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27 June 2022

Designing Medium Density Facades That are Practical as Well as Pretty

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No matter how well your medium density design may be planned out, all most people are going to see is the front of the building — and the finished appearance is what your project is going to be judged on. We all know that is so unfair, for despite the hours of design work to ensure you have great indoor spaces, clever internal circulation, quality materials for inter-tenancy walls and floors, excellent layering of the external facade wall underlays and outstanding insulation, if your medium density building doesn’t look great, it will get dismissed as “meh” or even worse, “a bit rubbish”. Humans are largely visual creatures and what we see with our eyes we tend to judge with our minds. So, yes, your building needs to succeed from the outside.

The internal view is even more important for the inhabitants though. So few designers of MDH actually live in a medium density development, and even less of them in a MDH building that they have designed themselves. There’s a maxim that I have in all my designs — don’t design anything that you wouldn’t be prepared to live in yourself. Not just stay overnight in, but actually live there for a year, or a number of years. It's only that way that you can truly live with the consequences of your own design. Being on the inside and looking out is a fundamentally different view of a building than what an awards jury might see, looking at the building from the streets outside, or that the public might see as they casually walk past.

One of the classic mistakes that some designers make is to have too many openings on the external facade. Big wide glass sliding doors opening up onto a narrow deck, or worse, constrained behind a glass waist-high balustrade. There are some well-known examples of over-glazing, including some prominent NZIA Award-winning examples, covered in glass, as transparent as a jellyfish shimmering in the ocean in all the glossy photo sets from the opening weekend. And yet if you go to visit them now, you’ll find the glazing shrouded behind layers of curtains like a bad hotel suite, layer upon layer, to valiantly try to keep out the excessive sunshine and the prying eyes of the neighbours. Well-considered glazing is good, poorly-placed and badly-proportioned glazing is somewhat of a curse. You will want to get to know your neighbours across the street, but you do not want to get to know them too well.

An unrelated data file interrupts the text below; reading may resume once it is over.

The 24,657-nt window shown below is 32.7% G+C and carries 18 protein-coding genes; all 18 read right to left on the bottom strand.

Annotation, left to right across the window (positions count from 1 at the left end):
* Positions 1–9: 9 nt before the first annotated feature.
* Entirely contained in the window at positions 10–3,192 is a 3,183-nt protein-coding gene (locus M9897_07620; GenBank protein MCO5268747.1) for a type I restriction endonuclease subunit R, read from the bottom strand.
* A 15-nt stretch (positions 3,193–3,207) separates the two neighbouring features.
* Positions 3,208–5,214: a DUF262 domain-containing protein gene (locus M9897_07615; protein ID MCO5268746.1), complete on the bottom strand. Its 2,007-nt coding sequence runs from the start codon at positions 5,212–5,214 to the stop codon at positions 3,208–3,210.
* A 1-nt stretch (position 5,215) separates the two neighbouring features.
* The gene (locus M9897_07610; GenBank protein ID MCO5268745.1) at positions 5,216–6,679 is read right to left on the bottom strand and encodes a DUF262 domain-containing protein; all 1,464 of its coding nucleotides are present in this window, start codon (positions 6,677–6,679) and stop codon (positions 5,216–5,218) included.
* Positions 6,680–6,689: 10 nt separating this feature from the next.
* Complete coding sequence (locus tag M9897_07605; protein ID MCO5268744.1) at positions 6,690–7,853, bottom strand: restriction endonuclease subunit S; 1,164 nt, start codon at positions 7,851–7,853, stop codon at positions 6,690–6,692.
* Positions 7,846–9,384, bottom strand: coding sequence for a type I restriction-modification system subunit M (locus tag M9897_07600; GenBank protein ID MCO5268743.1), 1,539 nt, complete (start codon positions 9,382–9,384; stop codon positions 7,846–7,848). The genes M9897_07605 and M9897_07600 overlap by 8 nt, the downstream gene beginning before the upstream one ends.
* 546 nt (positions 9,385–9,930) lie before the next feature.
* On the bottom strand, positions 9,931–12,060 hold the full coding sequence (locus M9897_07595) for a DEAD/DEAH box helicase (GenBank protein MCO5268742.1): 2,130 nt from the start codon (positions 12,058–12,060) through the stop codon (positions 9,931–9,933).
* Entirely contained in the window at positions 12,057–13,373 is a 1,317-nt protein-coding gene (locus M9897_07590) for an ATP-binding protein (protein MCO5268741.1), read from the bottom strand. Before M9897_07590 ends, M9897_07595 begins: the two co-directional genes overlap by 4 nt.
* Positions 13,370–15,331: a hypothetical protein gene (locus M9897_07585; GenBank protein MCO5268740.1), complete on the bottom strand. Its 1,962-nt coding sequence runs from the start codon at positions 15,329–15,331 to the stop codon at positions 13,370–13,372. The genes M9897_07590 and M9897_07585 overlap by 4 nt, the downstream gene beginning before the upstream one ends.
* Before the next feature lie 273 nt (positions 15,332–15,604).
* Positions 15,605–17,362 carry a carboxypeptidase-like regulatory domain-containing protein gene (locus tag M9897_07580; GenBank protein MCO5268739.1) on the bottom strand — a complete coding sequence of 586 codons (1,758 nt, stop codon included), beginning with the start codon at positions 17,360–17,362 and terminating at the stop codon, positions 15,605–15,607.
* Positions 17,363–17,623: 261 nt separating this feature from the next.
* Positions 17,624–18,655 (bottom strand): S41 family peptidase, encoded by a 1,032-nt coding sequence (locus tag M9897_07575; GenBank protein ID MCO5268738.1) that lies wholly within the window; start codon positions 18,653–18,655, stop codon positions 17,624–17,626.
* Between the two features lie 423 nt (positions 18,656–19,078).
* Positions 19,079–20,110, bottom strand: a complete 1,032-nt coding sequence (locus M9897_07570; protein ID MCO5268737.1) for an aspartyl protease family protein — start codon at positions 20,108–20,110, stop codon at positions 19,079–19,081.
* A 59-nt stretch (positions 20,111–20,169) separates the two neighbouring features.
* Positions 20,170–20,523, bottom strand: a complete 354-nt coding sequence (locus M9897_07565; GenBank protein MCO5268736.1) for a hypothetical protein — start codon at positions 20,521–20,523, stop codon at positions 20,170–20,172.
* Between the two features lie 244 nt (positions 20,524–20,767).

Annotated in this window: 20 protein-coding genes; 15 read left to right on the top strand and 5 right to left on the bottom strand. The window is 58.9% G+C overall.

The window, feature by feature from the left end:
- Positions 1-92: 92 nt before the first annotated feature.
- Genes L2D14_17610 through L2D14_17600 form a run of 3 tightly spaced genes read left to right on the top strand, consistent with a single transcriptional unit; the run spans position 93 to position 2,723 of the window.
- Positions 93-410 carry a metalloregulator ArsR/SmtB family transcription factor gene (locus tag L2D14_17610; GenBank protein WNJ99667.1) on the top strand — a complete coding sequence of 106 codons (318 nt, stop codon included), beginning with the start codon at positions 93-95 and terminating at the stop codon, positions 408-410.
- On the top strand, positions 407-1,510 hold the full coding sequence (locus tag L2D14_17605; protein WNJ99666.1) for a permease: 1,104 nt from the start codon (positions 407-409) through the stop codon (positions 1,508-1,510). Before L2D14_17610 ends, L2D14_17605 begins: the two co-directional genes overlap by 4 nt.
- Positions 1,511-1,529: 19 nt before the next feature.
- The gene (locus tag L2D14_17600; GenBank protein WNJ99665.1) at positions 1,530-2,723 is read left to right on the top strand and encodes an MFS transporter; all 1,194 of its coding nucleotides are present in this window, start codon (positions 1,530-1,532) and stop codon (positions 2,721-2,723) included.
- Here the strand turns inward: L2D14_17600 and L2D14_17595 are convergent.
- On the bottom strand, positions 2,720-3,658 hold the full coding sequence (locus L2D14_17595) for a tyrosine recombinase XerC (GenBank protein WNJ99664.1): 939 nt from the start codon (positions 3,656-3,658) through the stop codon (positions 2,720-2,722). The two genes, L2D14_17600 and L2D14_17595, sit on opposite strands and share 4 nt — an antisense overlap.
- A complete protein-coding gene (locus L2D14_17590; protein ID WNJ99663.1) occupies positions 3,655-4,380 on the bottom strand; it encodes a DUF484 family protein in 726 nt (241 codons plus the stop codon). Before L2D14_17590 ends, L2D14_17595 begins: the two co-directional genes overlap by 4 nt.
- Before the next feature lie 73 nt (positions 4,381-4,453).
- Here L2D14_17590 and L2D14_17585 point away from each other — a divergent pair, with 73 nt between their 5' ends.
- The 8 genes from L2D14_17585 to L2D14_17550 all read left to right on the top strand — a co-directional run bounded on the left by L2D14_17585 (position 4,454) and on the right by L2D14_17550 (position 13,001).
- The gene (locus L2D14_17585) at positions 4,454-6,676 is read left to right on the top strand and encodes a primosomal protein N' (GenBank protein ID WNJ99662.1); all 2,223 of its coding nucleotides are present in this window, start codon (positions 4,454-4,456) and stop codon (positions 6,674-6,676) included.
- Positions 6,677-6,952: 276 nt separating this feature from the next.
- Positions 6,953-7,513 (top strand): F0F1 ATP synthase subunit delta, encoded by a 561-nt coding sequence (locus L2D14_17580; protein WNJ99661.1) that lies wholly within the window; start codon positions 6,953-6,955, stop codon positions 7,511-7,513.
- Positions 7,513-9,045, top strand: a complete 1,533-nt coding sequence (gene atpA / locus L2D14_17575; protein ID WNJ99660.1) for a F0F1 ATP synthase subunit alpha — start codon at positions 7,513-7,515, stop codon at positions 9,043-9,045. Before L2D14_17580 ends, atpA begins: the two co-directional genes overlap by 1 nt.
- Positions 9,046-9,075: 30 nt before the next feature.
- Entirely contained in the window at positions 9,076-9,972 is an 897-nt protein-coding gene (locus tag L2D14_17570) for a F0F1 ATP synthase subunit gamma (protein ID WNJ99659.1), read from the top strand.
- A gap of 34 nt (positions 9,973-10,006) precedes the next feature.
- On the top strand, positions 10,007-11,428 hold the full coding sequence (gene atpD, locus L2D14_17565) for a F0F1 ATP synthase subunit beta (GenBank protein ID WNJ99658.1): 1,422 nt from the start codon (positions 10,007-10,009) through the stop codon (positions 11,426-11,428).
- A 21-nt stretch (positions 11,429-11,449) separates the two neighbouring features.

Consider the facade therefore as an exercise in carefully proportioned rules. Consider where the furniture would be placed inside at the same time as designing the outside. Do floor to ceiling glass panels make sense or would it be better to have a desk against that wall, or a chest of drawers? Is there a place to put a painting that is not in full sunlight? If you were getting undressed in the bedroom, would you need to draw the curtains every time you removed some clothing, or is there a solid return wall that you could easily move behind for privacy?

Go for a walk around your neighbourhood and have a look at some of the badly designed MDH that you will (sadly) undoubtedly encounter. In every glass-paned facade that goes down to the floor, there will be piles of boxes stacked against at least one of the windows, containing items that deserved a storage cupboard more than a window. There is a prominent example near the School of Architecture in Wellington, where we can look into the lives of the poor souls who live in this disastrous MDH example. Balconies facing south, overlooking a busy road, mean that they are never occupied, except as storage for broken furniture. Full height glazing in every room features a display of the detritus of daily living, as we follow the inhabitants' every move and relationship breakup, with beds pushed up against the glazing. Better design would have given them more space, less waste, and more privacy, as well as a better looking building.

It’s during this design phase that the pragmatic aspects of design must be considered too, with decisions about the physical build-up of the external facade. Select the best facade system that your project can afford and detail it carefully, with the knowledge that in tall buildings water can get driven upwards just as much as it can dribble downwards. Maximise the insulation, on the external face if you can, and ensure that the drainage cavity can always be ventilated to the outside air. Incorporate the best thermally broken windows that you can specify and design them so that they maximise the glazing between 1000 and 2400 to allow freedom of layout internally. Then, purchase one of the units yourself and live there for a year at least, so you can apply what you have learned to the next project that you design. And finally, remember these words: Medium IS the message.

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